While the war in Ukraine is a game changer for international and in particular European security, China appears to be marching on. And, in some ways, it is true. Since Xi Jinping took power in 2012, China’s foreign policy has significantly shifted from a defensive to an assertive approach. For decades, Beijing worked to integrate into the liberal international order, presenting itself as a peacefully rising power. By contrast, under Xi’s leadership, the country is attempting to create a global system that is more favourable to its own interests.
The Report examines China’s current approach to foreign policy, and the drivers of the country’s shift away from tradition. What are the main characteristics of China’s foreign policy in the wake of the Ukraine war? How are decisions being taken, and to what extent do interest groups continue to have a say in decision-making after the recent power centralisation?
Table of Contents
Introduction, Paolo Magri, ISPI Executive Vice-President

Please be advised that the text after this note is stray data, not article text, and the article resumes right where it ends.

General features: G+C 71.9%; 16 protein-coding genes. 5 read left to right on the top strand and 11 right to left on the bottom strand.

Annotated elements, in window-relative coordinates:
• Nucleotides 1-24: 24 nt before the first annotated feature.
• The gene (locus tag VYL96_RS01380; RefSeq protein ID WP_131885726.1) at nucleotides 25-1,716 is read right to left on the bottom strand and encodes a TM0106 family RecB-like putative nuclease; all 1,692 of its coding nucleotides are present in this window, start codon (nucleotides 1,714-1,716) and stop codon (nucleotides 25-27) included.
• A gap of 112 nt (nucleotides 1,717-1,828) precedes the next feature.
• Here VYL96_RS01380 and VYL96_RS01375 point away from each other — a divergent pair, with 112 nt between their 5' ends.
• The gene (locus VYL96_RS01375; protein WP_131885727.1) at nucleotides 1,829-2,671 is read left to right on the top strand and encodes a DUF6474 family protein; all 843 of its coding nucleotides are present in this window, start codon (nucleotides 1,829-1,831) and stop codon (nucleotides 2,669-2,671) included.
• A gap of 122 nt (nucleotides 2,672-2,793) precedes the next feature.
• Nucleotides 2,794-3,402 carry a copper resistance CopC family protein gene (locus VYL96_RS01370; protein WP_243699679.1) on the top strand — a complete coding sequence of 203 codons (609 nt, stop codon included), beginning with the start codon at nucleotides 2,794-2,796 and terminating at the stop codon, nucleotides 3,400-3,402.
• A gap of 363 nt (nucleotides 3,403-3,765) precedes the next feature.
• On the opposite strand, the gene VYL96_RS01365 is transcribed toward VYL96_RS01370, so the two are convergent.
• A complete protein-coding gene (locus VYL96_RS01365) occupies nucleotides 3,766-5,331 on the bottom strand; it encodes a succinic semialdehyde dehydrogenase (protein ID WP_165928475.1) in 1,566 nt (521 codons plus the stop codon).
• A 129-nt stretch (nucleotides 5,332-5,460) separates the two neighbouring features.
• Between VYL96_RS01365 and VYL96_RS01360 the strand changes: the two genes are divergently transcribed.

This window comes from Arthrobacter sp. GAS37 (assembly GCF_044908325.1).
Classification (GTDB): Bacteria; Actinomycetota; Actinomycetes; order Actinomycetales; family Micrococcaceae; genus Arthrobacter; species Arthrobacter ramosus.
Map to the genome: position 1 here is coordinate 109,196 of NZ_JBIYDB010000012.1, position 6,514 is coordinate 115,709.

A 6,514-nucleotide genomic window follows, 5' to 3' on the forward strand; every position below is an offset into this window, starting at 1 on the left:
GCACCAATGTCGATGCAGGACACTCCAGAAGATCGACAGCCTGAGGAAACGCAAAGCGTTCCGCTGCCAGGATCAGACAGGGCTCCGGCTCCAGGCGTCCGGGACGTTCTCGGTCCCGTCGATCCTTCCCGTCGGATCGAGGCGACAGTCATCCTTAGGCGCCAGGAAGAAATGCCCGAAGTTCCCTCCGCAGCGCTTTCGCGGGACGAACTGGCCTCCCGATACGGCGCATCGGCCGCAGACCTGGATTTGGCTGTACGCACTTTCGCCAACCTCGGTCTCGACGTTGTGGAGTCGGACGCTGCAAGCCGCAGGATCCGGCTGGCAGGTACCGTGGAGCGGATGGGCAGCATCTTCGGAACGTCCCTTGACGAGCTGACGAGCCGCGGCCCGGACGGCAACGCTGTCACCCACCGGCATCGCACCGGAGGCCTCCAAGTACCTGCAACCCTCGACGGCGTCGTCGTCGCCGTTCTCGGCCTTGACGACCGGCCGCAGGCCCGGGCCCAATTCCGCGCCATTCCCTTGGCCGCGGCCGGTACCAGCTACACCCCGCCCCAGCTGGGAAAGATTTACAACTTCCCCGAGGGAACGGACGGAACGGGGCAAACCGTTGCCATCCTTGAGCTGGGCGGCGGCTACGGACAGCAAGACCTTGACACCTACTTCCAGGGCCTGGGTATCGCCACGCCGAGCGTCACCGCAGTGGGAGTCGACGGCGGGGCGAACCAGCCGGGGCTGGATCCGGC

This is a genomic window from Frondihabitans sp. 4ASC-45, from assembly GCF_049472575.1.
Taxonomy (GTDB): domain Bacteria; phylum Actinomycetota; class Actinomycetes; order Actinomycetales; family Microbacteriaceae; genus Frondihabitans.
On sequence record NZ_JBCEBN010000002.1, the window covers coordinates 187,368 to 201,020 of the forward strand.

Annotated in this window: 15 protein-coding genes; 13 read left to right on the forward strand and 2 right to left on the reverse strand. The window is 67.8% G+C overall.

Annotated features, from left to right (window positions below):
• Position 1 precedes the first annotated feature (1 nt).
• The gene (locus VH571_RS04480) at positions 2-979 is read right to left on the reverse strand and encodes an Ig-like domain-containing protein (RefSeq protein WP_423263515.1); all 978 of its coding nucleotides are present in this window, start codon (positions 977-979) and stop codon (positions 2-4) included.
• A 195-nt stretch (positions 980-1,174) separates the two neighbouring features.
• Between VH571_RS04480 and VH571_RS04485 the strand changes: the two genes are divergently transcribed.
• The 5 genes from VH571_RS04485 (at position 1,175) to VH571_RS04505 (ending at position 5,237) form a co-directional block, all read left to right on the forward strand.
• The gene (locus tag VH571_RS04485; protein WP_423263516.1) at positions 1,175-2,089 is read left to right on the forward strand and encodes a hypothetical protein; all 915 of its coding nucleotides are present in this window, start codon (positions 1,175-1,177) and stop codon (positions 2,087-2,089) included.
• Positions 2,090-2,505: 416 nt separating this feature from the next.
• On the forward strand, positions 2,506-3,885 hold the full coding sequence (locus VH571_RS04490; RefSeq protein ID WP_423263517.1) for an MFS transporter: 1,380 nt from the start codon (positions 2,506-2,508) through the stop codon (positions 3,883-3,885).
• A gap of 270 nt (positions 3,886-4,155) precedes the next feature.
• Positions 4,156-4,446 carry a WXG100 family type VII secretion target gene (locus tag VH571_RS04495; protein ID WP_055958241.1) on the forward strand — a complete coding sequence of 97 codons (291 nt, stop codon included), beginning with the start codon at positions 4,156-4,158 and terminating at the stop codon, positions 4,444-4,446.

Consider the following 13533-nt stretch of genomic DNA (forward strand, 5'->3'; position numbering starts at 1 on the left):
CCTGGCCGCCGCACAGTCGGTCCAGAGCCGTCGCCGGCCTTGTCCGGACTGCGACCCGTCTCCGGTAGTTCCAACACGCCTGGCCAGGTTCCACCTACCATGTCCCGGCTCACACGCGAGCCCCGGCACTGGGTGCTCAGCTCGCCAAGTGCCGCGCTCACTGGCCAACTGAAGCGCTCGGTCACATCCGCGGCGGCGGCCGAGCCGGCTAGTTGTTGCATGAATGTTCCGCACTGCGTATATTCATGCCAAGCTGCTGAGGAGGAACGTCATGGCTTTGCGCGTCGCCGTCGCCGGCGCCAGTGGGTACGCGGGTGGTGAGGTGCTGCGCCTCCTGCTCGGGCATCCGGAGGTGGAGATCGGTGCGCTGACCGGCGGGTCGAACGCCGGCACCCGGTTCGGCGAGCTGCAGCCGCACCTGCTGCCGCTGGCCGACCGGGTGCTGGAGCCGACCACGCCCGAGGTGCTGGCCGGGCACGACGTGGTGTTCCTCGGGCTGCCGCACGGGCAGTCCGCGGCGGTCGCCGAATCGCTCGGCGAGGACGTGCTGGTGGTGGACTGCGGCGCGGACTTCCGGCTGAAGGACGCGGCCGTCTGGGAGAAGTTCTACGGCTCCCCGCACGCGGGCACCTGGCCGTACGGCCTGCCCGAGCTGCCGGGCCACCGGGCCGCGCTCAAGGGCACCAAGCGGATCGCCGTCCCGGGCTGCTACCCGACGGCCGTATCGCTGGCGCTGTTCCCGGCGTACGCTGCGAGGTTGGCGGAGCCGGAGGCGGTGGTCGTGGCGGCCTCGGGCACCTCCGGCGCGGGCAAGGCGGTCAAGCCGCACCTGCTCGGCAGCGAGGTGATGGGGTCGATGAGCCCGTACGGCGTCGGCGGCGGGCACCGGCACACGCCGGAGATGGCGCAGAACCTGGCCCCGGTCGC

1. The Party-State Dichotomy: Convergence and Divergence in China’s Foreign Policy
Niklas Swanström - Institute for Security and Development Policy (ISDP)
2. Xi’s Foreign Policy and Partial Collegiality
Hongyi Lai - University of Nottingham
3. China’s Decision-Making System and Interest Groups
Yanzhuo Xu - Chinese Academy of Social Sciences (CASS)
4. The Military Clout of China’s Foreign Policy
Flavia Lucenti - University of Bologna
5. Chinese Companies Have a Say on Foreign Policy, Too
Alice Politi - King's College London
6. A Three-Pronged Foreign Policy in the New Era
Axel Berkofsky (ISPI and University of Pavia) and Giulia Sciorati (ISPI and University of Trento)